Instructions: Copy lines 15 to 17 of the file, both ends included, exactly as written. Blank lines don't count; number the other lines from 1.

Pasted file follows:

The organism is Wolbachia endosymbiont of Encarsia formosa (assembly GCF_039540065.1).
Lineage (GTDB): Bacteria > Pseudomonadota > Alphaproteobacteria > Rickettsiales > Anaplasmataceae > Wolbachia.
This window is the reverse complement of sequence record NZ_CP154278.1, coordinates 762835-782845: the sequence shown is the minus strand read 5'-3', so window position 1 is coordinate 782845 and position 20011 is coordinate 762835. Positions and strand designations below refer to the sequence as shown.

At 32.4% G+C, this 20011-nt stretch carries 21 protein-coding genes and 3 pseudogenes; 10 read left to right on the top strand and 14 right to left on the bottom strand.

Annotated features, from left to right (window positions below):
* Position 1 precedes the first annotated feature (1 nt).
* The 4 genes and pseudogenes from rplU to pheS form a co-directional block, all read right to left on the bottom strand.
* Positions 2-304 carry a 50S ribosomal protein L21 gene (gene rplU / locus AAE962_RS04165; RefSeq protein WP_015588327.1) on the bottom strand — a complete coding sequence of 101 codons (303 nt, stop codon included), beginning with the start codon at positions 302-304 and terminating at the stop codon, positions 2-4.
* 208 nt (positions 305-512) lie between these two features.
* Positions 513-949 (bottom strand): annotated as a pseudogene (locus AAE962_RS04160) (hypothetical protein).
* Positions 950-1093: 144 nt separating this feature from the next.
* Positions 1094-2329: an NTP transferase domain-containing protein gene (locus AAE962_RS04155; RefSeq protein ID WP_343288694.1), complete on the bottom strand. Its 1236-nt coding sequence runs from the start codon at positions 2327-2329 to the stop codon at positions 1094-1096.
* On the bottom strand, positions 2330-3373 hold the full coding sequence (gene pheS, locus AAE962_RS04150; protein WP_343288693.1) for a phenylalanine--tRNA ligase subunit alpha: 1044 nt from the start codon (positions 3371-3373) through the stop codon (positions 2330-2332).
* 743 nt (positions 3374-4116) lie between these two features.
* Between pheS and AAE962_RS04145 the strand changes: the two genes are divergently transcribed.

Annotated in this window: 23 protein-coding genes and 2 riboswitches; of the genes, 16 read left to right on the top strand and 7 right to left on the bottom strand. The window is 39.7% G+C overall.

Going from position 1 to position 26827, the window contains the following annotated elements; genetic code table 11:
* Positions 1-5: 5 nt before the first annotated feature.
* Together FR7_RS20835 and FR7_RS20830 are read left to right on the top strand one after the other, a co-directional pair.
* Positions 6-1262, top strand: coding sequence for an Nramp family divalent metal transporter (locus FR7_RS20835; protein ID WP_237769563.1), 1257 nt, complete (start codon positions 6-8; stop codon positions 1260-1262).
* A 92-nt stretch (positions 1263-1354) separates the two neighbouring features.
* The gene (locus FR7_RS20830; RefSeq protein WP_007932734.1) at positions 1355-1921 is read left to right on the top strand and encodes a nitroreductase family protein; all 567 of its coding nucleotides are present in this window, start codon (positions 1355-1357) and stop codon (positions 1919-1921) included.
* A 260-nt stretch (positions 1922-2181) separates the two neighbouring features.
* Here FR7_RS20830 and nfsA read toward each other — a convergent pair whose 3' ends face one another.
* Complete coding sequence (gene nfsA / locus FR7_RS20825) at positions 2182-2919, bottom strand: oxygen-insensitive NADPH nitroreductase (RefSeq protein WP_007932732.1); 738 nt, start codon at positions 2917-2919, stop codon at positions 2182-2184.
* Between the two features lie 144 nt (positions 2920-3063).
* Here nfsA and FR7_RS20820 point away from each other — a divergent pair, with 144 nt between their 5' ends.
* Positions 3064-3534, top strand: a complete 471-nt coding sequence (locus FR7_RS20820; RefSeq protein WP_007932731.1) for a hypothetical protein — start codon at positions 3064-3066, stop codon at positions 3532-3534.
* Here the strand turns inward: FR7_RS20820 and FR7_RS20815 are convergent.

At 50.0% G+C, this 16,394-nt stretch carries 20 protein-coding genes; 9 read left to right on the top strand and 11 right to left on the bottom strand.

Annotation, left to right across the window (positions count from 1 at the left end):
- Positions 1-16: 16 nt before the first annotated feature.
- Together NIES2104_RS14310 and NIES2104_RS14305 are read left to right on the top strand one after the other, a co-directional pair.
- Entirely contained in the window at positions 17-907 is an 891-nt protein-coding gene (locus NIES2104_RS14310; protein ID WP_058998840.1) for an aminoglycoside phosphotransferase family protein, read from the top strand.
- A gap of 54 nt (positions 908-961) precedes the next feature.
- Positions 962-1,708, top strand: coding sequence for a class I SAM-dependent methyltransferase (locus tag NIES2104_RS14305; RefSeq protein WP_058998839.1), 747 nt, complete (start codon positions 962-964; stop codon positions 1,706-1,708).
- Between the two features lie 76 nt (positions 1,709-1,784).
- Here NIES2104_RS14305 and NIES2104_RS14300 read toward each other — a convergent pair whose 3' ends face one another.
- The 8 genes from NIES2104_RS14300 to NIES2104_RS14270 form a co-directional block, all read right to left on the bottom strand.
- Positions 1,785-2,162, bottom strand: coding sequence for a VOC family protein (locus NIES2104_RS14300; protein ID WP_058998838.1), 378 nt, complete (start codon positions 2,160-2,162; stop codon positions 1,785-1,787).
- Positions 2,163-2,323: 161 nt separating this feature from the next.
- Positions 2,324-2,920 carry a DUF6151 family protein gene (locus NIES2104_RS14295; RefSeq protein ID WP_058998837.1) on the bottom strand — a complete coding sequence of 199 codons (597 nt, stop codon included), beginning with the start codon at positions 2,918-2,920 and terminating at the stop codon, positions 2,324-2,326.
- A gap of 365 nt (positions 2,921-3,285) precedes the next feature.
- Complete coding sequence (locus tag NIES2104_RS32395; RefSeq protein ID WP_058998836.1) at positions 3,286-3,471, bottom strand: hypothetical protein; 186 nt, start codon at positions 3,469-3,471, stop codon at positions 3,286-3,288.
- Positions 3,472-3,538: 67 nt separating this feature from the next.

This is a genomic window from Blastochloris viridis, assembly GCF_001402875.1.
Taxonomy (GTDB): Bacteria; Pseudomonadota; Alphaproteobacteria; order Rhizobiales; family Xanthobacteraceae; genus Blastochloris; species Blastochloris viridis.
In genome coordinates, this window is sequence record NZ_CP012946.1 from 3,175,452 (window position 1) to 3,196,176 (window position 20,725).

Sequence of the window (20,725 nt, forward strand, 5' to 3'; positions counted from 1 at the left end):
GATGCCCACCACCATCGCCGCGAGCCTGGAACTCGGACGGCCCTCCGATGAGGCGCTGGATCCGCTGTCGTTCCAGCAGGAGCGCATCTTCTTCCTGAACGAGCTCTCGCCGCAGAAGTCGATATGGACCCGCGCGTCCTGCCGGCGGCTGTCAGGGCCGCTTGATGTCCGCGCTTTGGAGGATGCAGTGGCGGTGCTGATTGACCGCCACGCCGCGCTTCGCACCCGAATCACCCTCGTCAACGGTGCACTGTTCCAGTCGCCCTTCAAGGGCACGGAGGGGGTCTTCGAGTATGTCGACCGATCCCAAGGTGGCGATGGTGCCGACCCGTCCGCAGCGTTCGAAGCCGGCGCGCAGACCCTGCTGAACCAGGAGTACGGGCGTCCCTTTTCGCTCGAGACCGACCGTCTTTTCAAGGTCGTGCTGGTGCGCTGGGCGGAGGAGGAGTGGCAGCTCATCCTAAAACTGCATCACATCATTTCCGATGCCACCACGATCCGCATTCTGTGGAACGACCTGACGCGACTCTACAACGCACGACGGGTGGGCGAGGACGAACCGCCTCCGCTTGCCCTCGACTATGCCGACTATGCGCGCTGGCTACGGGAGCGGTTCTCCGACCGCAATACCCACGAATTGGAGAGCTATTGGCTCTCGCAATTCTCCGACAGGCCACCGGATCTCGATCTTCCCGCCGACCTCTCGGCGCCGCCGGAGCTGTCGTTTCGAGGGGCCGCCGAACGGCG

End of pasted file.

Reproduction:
* Between pheS and AAE962_RS04145 the strand changes: the two genes are divergently transcribed.

Annotated in this window: 23 protein-coding genes and 2 riboswitches; of the genes, 16 read left to right on the top strand and 7 right to left on the bottom strand. The window is 39.7% G+C overall.

Going from position 1 to position 26827, the window contains the following annotated elements; genetic code table 11: